• I have some takeaways/questions. First, you show explicitly that the 6-electron state filling the $p$-shell is isotropic. You then claim that this holds for any value of $L$. I'm curious to hear a fleshing out of the proof of this latter statement, that is essentially my whole question. You next sections about the relationship between antisymmetry and rotational invariance seems like the key. Espcially that the antisymmetric permutation is dimension one. But clearly not all anti-symmetric states are spherically symmetric. If I just have two electrons in $p$-orbitals... Commented Apr 24, 2021 at 17:42
• They still form a antisymmetric slater determinant state but it is not rotationally symmetric. So it is something like, there are 3 orbital states available and 2 spin states available. So the single particle Hilbert space is 6 dimensional. If you now make 6 copies of that space (6 electrons) but restrict to antisymmetric permutations you're saying it has to be 1 dimensional. Can that be easily proved? Commented Apr 24, 2021 at 17:44
• I guess the proof is something like, since it's antisymmetric you know you have to have one copy of each state and there's only one way to choose 6 unique objects from a group of 6 objects. Commented Apr 24, 2021 at 17:47
• How were you able to assign the labels S, M, and A to the various subspaces at the end of the answer? I also aksed physics.stackexchange.com/questions/631984/… which may more directly get to what it is I'm trying to figure out. If you're able, perhaps you could answer there to clarify if it makes more sense. Commented Apr 25, 2021 at 20:04
• You get the symmetries from something called "The Young Symmetrizer", so for each standard tableaux you have a prescription for getting the rotationally closed permutations.
– JEB
Commented Apr 27, 2021 at 4:34

CONTEXT

The question here asks for a proof that for a filled subshell the total angular momentum, $$\mathbf{L}$$, and total spin angular momentum, $$\mathbf{S}$$, are such that $$\mathbf{L}=\mathbf{S}=\mathbf{0}.$$

Above, @JEB provides an answer to the question. I have no issues with that answer, except that there is no mention (as far as I can tell) of $$\mathbf{S}$$. Therefore, as far as I can tell, the original question remains unanswered. in my answer, I do not provide a proof, which is what is requested; rather, I provide a demonstration indicating my rational. I imagine that such rational could be extended to a proof.

DEMONSTRATION

Magnesium ($$Z=12$$) is a divalent metal with ground state electronic configuration [Ne]3s$$^2$$. What is the angular momentum of the ground state?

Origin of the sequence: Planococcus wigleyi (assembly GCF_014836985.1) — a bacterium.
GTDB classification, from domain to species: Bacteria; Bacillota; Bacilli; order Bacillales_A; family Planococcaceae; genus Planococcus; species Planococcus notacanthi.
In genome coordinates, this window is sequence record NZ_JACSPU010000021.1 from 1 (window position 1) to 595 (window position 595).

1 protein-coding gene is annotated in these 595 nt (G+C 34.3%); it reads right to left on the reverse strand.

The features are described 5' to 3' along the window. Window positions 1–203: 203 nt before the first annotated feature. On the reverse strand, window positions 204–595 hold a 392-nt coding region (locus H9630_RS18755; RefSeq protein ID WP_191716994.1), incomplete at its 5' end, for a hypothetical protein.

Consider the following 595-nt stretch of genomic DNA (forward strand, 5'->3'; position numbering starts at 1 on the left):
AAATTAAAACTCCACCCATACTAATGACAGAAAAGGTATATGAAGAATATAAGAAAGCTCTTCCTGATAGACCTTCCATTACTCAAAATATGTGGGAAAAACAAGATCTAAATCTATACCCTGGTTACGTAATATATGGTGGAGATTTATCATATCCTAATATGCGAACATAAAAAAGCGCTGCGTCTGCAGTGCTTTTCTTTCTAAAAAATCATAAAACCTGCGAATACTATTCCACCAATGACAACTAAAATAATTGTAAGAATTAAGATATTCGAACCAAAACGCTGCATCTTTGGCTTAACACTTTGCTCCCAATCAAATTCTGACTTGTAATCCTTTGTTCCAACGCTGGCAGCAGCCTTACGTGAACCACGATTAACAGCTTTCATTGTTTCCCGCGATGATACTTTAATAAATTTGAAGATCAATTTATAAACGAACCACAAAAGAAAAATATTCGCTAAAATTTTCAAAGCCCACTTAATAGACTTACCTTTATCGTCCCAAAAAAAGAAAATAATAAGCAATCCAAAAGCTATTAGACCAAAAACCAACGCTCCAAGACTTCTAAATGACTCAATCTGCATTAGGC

In the LS-scheme (https://en.wikipedia.org/wiki/Angular_momentum_coupling), the rules are that $$\mathbf{L}_{[Ne]3s ^2 }= \boldsymbol{\ell}_1 +\boldsymbol{\ell_2} \quad~\text{and}\quad\mathbf{S}_{[Ne]3s ^2 }= \boldsymbol{s}_1 +\boldsymbol{s_2} .$$

For the 1s$$^2$$,2 s$$^2$$, 2p$$^6$$,3s$$^2$$ ground state, we have two valence electrons in the $$s$$ shell. Each and every electron in the $$s$$ shell has the quantum number $$\ell=0$$. Therefore $$\ell_1=\ell_2=0$$. Thus, the possible vales of the quantum numbers for $$\mathbf{L}_{[Ne]3s ^2 }= \boldsymbol{\ell}_1 +\boldsymbol{\ell_2} \quad~\text{with}\quad ~\ell_1=0\quad\text{and}\quad \ell_2=0,$$ are $$L _{[Ne]3s ^2 } =\left\{ (0+0),\ldots,(|0-0|) \right\} =\left\{ 0 \right\}.$$ Hence, $$|\mathbf{L} _{[Ne]3s ^2 }|=\sqrt{0\,(1+0)}\,\hbar=0,$$ and $$$$\mathbf{L} _{[Ne]3s ^2 } = \mathbf{0}. \label{eq:mag-2}$$$$

For the 1s$$^2$$,2 s$$^2$$, 2p$$^6$$,3s$$^2$$ ground state, we have two valence electrons in the $$s$$ shell. Each and every electron has the quantum number $$s=1/2$$. Therefore $$s_1=s_2=1/2$$. Thus, the possible vales of the quantum numbers for $$\mathbf{S}_{[Ne]3s ^2 }= \boldsymbol{s}_1 +\boldsymbol{s_2} \quad~\text{with}\quad ~s_1=1/2\quad\text{and}\quad s_2=1/2,$$ appear to be $$S _{[Ne]3s ^2 } =\left\{ (1/2+1/2),\ldots,(|1/2-1/2|) \right\} =\left\{1, 0 \right\}.$$ It further appears that $$|\mathbf{S} _{[Ne]3s ^2 }|=\left\{\sqrt{0\,(1+0)}\,\hbar, \sqrt{1\,(1+1)}\,\hbar\right\} .$$ That said, we must take the following into account.

In the special case of ground configurations of equivalent electrons, the spin and orbital angular momentum of the lowest-energy term follow some emipircal rules called Hund's rules: the lowest-energy term has the largest value of $$S$$ consistent with the Pauli exclusion priniple. (Atomic Physics, Foot, 2005, p.81)''

In this example, we are clearly dealing the with ground configuration and the lowest-energy term. According to the Pauli exclusion principle we can not have two electrons with the quantum state $$|n,\ell,m_\ell,s,m_s> = |3,0,0,1/2,+1/2>;$$ similarly, we can not have two electrons with the quantum state $$|n,\ell,m_\ell,s,m_s> = |3,0,0,1/2,-1/2>.$$ Thus, for ground configuraion, one each (but not both) of the electrons must be quantised as follows: \begin{align*} |\psi_1 > =|n,\ell,m_\ell,s,m_s> = |3,0,0,1/2,+1/2> \\ |\psi_2 > = |n,\ell,m_\ell,s,m_s> = |3,0,0,1/2,-1/2> \end{align*} The value of $$S=1$$, which would lead to a non-zero value $$|\mathbf{S} _{[Ne]3s ^2 }|$$, is not physically realizable since the spin we would need two electrons whose individual spin angular momenta are not equal and opposite. This would be inconsistent with the Pauli exclusion principle (i.e. the two spin angular momenta must be equal and opposite and thus result in no net spin angular momentum). In accordance with Hund's rule, we find that $$S _{[Ne]3s ^2 } = \left\{ 0 \right\}.$$ Hence, $$|\mathbf{S} _{[Ne]3s ^2 }|=\sqrt{0\,(1+0)}\,\hbar=0,$$ and $$$$\mathbf{S} _{[Ne]3s ^2 } =\mathbf{0}. \label{eq:mag-1}$$$$

In summary, I have demonstrated a particular instance such that for a filled subshell the total angular momentum, $$\mathbf{L}$$, and total spin angular momentum, $$\mathbf{S}$$, are identically zero. Namely, I find $$\mathbf{L} _{[Ne]3s ^2 } =\mathbf{S} _{[Ne]3s ^2 } =\mathbf{0}.$$